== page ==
Northern California fires’ smoke spreads to Los Angeles


Illustration by Sydney Fener

Alex Hahn

A layer of smoke  blanketed the Los Angeles area Thursday and Friday, but according to the Los Angeles Fire Department (LAFD), the massive wildfires raging in North and Central California are its source, not any local fire.

One such fire in Shasta County, the Fawn Fire, has burned approximately 9,000 acres of land, prompting thousands of evacuations as well as the response of numerous firefighters. Although Cal Fire reported the blaze to be 60% contained, it still completely destroyed 144 structures and threatened thousands more.

The National Weather Service predicts gales to push the smoke eastward and out of the Los Angeles region over the weekend, but the South Coast Air Quality Management District still issued a special air quality order, in effect  through Friday, Sept. 24. Residents are advised to be vigilant about the air quality, close all windows and doors, and run air conditioning to preserve the clean air in their homes.

The regions whose air quality is expected to be impacted include the San Jacinto, San Bernardino and San Gabriel mountains, and the advisory warned the air quality index (AQI) in affected areas “may reach Unhealthy for Sensitive Groups levels or higher from Thursday afternoon until Friday afternoon.” Young children and pregnant women, as well as the elderly and those with pre-existing heart conditions, are among the most vulnerable to the polluted air.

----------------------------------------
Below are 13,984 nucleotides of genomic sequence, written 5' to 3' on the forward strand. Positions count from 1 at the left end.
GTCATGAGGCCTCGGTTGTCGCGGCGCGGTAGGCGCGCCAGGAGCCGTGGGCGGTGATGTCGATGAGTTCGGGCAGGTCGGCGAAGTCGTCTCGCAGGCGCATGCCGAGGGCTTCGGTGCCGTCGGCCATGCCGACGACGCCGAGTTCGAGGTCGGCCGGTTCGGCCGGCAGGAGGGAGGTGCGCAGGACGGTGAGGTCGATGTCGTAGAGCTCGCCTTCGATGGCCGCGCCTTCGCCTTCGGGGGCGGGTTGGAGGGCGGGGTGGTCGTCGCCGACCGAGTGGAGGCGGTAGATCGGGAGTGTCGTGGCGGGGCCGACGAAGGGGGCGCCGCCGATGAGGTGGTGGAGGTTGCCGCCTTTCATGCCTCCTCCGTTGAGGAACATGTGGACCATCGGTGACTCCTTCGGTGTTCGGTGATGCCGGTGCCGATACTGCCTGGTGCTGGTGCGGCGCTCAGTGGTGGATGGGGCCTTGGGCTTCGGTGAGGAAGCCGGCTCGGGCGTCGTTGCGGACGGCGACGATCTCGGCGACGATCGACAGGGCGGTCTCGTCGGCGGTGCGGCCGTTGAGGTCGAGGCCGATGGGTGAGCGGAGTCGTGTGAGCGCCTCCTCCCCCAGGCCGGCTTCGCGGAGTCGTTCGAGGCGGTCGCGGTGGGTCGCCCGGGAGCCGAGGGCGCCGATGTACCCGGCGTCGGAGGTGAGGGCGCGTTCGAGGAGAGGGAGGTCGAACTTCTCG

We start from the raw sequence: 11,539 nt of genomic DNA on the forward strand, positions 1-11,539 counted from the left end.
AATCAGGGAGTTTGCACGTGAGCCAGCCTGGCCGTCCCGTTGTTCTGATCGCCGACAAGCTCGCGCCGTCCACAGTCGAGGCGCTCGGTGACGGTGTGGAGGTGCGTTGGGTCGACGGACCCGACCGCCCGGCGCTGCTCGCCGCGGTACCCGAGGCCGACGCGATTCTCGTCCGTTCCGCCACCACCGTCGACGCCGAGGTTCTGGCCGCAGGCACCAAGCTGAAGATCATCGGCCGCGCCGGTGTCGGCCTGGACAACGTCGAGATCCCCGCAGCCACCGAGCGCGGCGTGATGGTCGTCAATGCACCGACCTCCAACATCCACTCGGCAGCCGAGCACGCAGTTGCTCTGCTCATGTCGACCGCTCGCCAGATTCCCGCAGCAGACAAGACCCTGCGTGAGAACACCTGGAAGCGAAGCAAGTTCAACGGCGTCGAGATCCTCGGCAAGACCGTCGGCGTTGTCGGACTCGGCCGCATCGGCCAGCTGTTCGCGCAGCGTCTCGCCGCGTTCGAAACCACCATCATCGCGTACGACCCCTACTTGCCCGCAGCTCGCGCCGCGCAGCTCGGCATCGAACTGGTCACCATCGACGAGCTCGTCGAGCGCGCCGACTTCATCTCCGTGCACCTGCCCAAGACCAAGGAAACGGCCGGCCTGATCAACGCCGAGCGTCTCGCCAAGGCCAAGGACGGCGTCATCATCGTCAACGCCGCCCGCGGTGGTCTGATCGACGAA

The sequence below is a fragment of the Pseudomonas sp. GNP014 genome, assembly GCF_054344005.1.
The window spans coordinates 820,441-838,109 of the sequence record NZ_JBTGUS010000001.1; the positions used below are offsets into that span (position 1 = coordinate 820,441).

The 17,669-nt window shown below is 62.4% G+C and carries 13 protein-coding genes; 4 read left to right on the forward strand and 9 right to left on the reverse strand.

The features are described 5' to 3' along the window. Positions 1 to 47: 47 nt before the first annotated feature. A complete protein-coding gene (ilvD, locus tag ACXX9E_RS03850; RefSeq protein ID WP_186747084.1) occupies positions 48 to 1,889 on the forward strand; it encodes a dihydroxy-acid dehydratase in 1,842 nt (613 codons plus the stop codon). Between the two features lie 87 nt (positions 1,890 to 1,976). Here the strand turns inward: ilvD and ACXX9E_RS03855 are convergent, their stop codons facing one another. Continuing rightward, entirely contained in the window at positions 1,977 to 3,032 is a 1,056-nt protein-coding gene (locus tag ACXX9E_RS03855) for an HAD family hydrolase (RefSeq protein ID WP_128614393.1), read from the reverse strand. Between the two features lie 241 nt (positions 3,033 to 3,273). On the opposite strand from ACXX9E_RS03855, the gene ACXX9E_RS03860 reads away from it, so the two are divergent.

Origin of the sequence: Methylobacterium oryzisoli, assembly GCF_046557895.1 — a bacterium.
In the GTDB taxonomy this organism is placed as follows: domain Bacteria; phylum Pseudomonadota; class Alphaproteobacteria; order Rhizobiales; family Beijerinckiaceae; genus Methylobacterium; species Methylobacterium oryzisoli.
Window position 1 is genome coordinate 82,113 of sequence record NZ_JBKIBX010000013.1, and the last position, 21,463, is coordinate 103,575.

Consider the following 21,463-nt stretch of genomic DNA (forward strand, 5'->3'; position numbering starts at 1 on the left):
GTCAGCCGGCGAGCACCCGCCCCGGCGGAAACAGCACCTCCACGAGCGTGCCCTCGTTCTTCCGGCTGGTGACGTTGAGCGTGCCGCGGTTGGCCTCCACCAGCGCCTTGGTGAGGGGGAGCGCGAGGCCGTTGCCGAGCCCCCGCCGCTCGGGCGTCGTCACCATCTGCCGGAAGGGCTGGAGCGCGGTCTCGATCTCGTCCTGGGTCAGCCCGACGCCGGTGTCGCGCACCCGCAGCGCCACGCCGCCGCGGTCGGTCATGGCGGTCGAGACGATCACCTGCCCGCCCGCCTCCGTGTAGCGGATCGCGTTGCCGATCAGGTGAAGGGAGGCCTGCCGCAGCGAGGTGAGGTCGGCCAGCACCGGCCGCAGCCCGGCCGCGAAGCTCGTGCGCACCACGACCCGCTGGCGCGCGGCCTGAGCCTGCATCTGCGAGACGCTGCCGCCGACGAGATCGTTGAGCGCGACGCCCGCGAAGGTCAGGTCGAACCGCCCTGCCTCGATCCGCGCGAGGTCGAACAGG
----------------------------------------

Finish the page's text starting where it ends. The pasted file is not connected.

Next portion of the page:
Mac Bailey ’23 said he hopes those affected by the smoke can remain healthy, especially those whose lungs and respiratory systems are particularly susceptible.

“People who have COVID-19 are already experiencing a strain on their lungs, and this could be worsened by the incoming smoke,” Bailey said. “It’s good that a special air quality order was issued so that the young, the elderly and people with COVID-19 know to take the necessary precautions.”

The air quality in Studio City was estimated to be at AQI values of 53 and 54 on Thursday and Friday respectively, with both days falling into the “moderate” category.

Chris Spencer ’23 said he was initially shocked at how widespread the effects of the wildfires were.

“When I first noticed [the haziness], I was confused because I wasn’t aware of any urgent local fire at all,” Spencer said. “But when I learned it was the smoke from the other wildfires hundreds of miles away, I was reminded of how dangerous [they] could be. It’s pretty crazy to think about.”

However, Spencer also said he was grateful that the Studio City area would be affected both minimally and for a brief period of time.

“We already have enough to worry about with COVID-19 and all the safety protocols, so I’m glad the school community won’t be impacted too much,” Spencer said. “It’d suck if school shut down, even if just for a little. I feel like I lost so much time last year, and I want to get as much of that back as possible.”